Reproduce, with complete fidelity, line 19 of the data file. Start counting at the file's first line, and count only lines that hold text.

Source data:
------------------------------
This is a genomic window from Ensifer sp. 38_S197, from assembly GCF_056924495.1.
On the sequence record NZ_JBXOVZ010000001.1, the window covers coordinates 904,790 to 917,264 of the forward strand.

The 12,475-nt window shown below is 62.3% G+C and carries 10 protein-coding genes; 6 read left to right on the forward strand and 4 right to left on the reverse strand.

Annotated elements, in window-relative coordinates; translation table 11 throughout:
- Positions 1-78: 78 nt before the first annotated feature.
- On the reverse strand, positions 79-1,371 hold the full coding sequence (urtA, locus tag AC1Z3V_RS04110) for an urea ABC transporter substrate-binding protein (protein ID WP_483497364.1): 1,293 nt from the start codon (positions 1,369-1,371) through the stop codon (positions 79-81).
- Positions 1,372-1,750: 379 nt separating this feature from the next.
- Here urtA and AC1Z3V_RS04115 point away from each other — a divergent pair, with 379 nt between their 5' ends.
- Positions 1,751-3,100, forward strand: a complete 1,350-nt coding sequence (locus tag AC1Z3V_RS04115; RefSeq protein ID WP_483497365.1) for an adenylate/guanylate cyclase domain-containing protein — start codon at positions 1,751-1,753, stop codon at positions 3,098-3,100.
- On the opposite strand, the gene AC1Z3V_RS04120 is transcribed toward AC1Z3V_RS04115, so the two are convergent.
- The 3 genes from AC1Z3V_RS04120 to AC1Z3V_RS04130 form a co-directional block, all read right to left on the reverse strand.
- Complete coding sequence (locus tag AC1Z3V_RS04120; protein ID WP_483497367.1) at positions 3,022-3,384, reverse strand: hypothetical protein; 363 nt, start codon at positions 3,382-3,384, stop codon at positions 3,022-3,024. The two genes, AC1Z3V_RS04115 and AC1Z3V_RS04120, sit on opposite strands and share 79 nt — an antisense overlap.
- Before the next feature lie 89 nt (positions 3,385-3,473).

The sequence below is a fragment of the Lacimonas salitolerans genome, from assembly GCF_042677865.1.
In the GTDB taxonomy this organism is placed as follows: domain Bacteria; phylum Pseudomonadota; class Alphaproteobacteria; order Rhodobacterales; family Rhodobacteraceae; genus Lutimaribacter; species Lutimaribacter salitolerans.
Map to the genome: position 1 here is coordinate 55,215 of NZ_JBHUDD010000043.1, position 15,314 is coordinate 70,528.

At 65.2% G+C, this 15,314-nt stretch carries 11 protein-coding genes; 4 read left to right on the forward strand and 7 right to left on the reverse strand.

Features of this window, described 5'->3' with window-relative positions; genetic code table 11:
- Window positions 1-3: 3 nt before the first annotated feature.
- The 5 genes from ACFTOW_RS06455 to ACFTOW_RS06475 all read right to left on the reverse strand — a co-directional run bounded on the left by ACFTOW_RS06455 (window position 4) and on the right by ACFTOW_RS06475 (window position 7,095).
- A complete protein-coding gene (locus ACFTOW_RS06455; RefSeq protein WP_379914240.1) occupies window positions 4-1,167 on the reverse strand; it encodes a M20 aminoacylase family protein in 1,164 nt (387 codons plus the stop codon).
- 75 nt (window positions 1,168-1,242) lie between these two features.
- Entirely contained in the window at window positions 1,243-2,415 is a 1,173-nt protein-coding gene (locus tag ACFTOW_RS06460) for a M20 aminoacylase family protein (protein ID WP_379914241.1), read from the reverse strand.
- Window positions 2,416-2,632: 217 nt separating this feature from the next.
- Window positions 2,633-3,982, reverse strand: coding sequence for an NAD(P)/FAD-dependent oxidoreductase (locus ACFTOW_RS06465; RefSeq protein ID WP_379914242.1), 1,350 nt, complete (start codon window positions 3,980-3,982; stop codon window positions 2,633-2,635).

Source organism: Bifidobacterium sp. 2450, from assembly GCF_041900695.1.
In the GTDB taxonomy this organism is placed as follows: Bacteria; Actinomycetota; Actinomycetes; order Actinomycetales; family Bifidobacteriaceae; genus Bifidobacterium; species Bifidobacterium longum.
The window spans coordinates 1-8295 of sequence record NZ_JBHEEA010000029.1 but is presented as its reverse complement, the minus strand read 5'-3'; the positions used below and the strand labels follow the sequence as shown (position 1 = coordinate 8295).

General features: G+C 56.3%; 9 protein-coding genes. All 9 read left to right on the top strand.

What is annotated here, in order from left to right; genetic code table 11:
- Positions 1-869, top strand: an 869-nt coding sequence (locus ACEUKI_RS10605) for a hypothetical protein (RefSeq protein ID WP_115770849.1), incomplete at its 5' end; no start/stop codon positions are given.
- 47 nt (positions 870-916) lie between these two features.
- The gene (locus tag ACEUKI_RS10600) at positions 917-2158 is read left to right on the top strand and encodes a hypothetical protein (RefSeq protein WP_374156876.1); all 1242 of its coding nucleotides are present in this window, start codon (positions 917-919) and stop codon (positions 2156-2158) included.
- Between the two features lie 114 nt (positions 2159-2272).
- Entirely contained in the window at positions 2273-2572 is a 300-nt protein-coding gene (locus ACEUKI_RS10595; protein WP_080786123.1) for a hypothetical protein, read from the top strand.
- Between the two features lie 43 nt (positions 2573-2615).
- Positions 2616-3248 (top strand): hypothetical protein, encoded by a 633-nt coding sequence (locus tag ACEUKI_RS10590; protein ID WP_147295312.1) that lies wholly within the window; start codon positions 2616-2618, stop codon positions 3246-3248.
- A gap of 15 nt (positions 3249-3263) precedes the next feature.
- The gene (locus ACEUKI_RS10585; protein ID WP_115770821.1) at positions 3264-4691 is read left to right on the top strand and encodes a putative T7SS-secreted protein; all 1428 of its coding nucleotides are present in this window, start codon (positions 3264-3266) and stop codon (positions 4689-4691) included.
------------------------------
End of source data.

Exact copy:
- Window positions 1-3: 3 nt before the first annotated feature.